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PLoS One. 2014 Apr 23;9(4):e95979. doi: 10.1371/journal.pone.0095979. eCollection 2014.

Microsecond molecular dynamics simulations of Mg²⁺- and K⁺-bound E1 intermediate states of the calcium pump.

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Department of Biochemistry, Molecular Biology, and Biophysics, University of Minnesota, Minneapolis, Minnesota, United States of America.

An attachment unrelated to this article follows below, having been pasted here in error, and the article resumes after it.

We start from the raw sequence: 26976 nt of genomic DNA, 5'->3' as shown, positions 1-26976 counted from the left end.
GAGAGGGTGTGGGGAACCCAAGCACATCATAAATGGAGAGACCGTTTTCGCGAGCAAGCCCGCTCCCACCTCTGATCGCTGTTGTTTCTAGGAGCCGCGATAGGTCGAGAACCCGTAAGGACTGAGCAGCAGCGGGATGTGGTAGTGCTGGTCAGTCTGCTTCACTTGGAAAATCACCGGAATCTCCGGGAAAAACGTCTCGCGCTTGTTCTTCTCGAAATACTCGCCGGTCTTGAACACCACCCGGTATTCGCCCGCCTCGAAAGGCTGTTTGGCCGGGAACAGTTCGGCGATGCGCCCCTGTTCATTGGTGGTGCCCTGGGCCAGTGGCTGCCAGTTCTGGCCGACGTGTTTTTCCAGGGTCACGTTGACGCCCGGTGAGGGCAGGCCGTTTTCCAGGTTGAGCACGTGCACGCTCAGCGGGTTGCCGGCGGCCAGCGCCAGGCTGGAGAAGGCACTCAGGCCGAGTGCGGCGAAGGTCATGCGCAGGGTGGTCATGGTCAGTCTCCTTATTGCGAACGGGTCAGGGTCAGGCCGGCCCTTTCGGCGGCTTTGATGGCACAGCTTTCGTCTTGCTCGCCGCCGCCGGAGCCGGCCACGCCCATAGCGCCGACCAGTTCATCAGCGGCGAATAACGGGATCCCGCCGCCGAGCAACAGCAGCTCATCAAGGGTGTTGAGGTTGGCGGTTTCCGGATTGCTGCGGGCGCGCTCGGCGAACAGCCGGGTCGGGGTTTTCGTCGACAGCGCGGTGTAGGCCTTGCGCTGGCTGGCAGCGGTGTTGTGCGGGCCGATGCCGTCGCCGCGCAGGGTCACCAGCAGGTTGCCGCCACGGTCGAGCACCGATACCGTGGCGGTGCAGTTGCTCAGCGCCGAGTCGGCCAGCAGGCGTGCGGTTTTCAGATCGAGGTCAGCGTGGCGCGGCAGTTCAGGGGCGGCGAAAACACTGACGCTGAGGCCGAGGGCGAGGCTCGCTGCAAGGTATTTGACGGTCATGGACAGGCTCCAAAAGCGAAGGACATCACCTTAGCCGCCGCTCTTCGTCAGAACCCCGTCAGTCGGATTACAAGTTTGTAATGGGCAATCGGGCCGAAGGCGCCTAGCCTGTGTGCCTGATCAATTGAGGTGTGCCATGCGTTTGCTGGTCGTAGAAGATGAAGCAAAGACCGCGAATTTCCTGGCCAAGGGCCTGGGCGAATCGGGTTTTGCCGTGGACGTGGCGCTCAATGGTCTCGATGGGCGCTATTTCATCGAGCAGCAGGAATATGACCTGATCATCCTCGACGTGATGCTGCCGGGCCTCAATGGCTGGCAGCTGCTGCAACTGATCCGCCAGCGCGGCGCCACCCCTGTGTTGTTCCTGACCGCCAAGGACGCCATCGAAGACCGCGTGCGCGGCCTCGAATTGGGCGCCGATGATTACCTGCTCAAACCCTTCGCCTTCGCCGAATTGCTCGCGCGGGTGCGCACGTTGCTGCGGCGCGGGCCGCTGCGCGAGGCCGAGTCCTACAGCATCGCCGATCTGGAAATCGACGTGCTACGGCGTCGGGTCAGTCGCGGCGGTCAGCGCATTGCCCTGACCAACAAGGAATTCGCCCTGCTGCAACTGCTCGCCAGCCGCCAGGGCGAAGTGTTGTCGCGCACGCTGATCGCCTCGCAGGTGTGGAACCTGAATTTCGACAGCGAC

We have performed microsecond molecular dynamics (MD) simulations to characterize the structural dynamics of cation-bound E1 intermediate states of the calcium pump (sarcoendoplasmic reticulum Ca²⁺-ATPase, SERCA) in atomic detail, including a lipid bilayer with aqueous solution on both sides. X-ray crystallography with 40 mM Mg²⁺ in the absence of Ca²⁺ has shown that SERCA adopts an E1 structure with transmembrane Ca²⁺-binding sites I and II exposed to the cytosol, stabilized by a single Mg²⁺ bound to a hybrid binding site I'. This Mg²⁺-bound E1 intermediate state, designated E1•Mg²⁺, is proposed to constitute a functional SERCA intermediate that catalyzes the transition from E2 to E1•2Ca²⁺ by facilitating H⁺/Ca²⁺ exchange. To test this hypothesis, we performed two independent MD simulations based on the E1•Mg²⁺ crystal structure, starting in the presence or absence of initially-bound Mg²⁺. Both simulations were performed for 1 µs in a solution containing 100 mM K⁺ and 5 mM Mg²⁺ in the absence of Ca²⁺, mimicking muscle cytosol during relaxation. In the presence of initially-bound Mg²⁺, SERCA site I' maintained Mg²⁺ binding during the entire MD trajectory, and the cytosolic headpiece maintained a semi-open structure. In the absence of initially-bound Mg²⁺, two K⁺ ions rapidly bound to sites I and I' and stayed loosely bound during most of the simulation, while the cytosolic headpiece shifted gradually to a more open structure. Thus MD simulations predict that both E1•Mg²⁺ and E•2K+ intermediate states of SERCA are populated in solution in the absence of Ca²⁺, with the more open 2K+-bound state being more abundant at physiological ion concentrations. We propose that the E1•2K⁺ state acts as a functional intermediate that facilitates the E2 to E1•2Ca²⁺ transition through two mechanisms: by pre-organizing transport sites for Ca²⁺ binding, and by partially opening the cytosolic headpiece prior to Ca²⁺ activation of nucleotide binding.

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